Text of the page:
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Riot highlights ongoing safety problems at Washington juvenile lockup

In May, juvenile offenders started a riot at Green Hill School. Staffers said it’s just the latest example that shows sometimes the offenders are in control.

CHEHALIS, Wash. — Cameras were rolling as the first teenager hopped a small wall and plunged into a group of rival gang members at the Green Hill School in Chehalis, the state’s maximum-security lockup for juvenile offenders.

The first attacker was followed by a wave of 20 more juvenile offenders who crossed the wall in Green Hill’s dining hall and launched a full attack.

Video cameras captured punches, kicks to the head, and sparse numbers of staff members trying desperately to halt the lunchroom riot.

“We had no control over that situation. At all. The residents were completely in control,” said Gabe Hall, a supervising counselor and 23-year veteran of “The Hill,” as the 200-resident facility is called.

To Hall, and other employees unwilling to allow their names to be used in print, the May 4, 2019, riot symbolized an ongoing problem at Green Hill.

RELATED: Records show hundreds of assaults inside Washington juvenile lockup

“It’s scary when you think at any given time a group of residents can take over a unit, a building, a kitchen like that,” said Hall.

Hall said it’s proof that Green Hill does not have enough staff to safely watch over a population that includes many violent, mentally ill, and traumatized youth.

A year ago, the KING 5 Investigators reported that nearly 500 assaults were recorded at Green Hill in a two-year period.  An additional 69 more, mostly attacks on staff members, were reported to police in Chehalis where Green Hill is located.

The head of the Washington Department of Children, Youth and Families (DCYF), which runs Green Hill, said he made staffing a top priority and that staffing levels have increased since the May 4 riot.

“We started hiring in July, and we were largely finished in our hiring by September,” said DCYF Secretary Ross Hunter.

“The way you manage incidents like this [riot] is with staff. You have to have adequate staff in the room,” said Hunter.

But staff argue that employee turnover is high and that the hiring spree cannot fill the vacancies long-term.

Employee schedules provided to KING 5 by Green Hill workers show numerous unfilled shifts during the month of September when Hunter said hiring reached its peak.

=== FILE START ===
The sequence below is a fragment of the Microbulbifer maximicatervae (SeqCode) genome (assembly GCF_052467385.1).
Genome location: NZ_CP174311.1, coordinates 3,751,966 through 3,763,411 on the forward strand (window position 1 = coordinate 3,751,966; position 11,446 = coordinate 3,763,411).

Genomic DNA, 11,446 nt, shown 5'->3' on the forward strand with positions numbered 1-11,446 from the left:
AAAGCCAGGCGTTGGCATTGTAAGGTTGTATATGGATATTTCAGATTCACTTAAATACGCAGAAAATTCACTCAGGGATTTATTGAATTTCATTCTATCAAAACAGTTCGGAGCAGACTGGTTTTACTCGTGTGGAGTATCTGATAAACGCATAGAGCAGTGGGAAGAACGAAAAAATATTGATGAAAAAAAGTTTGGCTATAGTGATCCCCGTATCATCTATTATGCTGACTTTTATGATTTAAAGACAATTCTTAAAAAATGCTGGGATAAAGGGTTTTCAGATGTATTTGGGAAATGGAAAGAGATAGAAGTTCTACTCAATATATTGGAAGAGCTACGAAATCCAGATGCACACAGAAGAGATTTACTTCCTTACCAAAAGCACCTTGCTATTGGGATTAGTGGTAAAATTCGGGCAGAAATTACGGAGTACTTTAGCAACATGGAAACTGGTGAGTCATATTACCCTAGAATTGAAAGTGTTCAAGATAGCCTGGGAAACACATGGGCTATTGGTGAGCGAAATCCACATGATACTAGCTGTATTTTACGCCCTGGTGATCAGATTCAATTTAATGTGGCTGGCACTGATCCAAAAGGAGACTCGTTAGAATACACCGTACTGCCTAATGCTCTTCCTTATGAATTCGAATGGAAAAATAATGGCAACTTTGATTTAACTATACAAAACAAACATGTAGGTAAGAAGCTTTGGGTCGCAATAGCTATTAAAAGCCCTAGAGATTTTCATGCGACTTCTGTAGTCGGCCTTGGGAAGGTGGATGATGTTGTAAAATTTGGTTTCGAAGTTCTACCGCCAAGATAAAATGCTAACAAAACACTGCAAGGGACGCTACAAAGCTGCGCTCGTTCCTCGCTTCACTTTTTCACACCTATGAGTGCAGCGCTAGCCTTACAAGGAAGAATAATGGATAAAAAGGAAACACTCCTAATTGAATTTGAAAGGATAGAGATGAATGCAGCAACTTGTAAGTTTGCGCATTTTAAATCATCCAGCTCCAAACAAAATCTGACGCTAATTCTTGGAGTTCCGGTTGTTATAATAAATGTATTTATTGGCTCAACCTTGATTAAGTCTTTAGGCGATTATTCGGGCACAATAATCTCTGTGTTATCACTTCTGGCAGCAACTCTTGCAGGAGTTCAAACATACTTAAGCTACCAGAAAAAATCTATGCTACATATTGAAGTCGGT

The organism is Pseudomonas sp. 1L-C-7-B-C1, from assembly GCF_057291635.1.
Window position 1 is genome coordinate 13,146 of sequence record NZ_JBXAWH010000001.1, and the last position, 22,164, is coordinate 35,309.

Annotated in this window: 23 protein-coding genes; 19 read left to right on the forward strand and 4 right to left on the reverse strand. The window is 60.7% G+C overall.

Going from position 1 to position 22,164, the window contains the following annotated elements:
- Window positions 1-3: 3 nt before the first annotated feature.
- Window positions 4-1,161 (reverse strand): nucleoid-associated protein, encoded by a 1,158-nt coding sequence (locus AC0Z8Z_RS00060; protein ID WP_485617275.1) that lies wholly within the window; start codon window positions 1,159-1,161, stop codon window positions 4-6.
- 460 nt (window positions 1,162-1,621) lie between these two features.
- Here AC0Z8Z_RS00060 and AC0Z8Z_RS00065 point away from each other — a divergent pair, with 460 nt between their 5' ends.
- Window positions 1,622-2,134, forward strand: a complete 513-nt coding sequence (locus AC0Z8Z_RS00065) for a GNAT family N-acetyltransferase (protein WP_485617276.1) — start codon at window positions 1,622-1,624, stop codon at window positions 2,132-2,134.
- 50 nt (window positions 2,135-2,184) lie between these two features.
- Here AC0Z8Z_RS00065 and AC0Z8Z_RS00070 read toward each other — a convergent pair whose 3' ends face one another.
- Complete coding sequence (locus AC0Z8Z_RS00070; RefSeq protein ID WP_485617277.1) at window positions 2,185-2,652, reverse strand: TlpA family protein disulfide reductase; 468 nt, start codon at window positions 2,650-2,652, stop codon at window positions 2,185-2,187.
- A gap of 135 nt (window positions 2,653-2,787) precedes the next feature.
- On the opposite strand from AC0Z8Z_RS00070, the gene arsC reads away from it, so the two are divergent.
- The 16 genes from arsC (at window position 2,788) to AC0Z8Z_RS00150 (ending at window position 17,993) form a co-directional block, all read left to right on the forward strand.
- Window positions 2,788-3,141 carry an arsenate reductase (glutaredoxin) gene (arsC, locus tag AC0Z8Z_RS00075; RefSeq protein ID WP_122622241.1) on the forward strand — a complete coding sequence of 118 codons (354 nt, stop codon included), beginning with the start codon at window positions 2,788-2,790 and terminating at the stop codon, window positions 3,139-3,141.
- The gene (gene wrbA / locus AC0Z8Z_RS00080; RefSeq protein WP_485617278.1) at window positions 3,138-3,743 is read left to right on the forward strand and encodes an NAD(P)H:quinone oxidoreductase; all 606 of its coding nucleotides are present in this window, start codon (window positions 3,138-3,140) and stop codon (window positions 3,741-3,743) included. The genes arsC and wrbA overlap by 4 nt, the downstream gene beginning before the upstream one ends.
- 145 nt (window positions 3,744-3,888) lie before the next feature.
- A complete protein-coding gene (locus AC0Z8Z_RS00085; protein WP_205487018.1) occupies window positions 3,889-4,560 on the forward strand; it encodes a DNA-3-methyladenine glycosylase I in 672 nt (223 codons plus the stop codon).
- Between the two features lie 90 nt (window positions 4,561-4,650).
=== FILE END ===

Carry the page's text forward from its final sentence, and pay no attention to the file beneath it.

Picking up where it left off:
“One security officer position, I’ve had four different people in the course of a year,” said Hall.

RELATED: 'Significant staff shortages' pose dangers at Washington's juvenile lock-up, audit says

Employees are also critical of staff handling of those young offenders, who are routinely violent.

Several staff members pointed to the case of Abdi Talbert, an 18-year-old who was accused of knocking out a staff member in August with a bar of soap wrapped in a sock.

Records show Talbert had been cited for a dozen serious infractions in the months leading up to the attack, yet he had spent little time in the maximum-security unit.

He had been released from confinement early on his 12th violation and was in the general population living quarters when he allegedly attacked the staff member in an escape attempt.

“This situation simply should not have been able to happen,” Jonathan Kendall, a staff member, wrote in an incident report following the employee assault. “It is worth noting that there have been at least four assaults on staff in this unit alone in the last week… Staff perceptions are that we have neither the support nor the tools to be either safe or effective.”

Hunter acknowledged that solitary confinement is frowned upon.

“We can do that, and what will happen is that those young people will not get better. They will not adapt. They will be in a prison. There’s a reason we call this the Juvenile Rehabilitation Administration,” Hunter said.

However, Hall said that a lack of consequences has a price that too many staff pay for.

“Administration, at least at Green Hill, they put way more concern and care for the safety of the residents – not only physically but mentally and emotionally – than they do for staff,” said Hall.

Follow Chris Ingalls on Twitter @CJIngalls.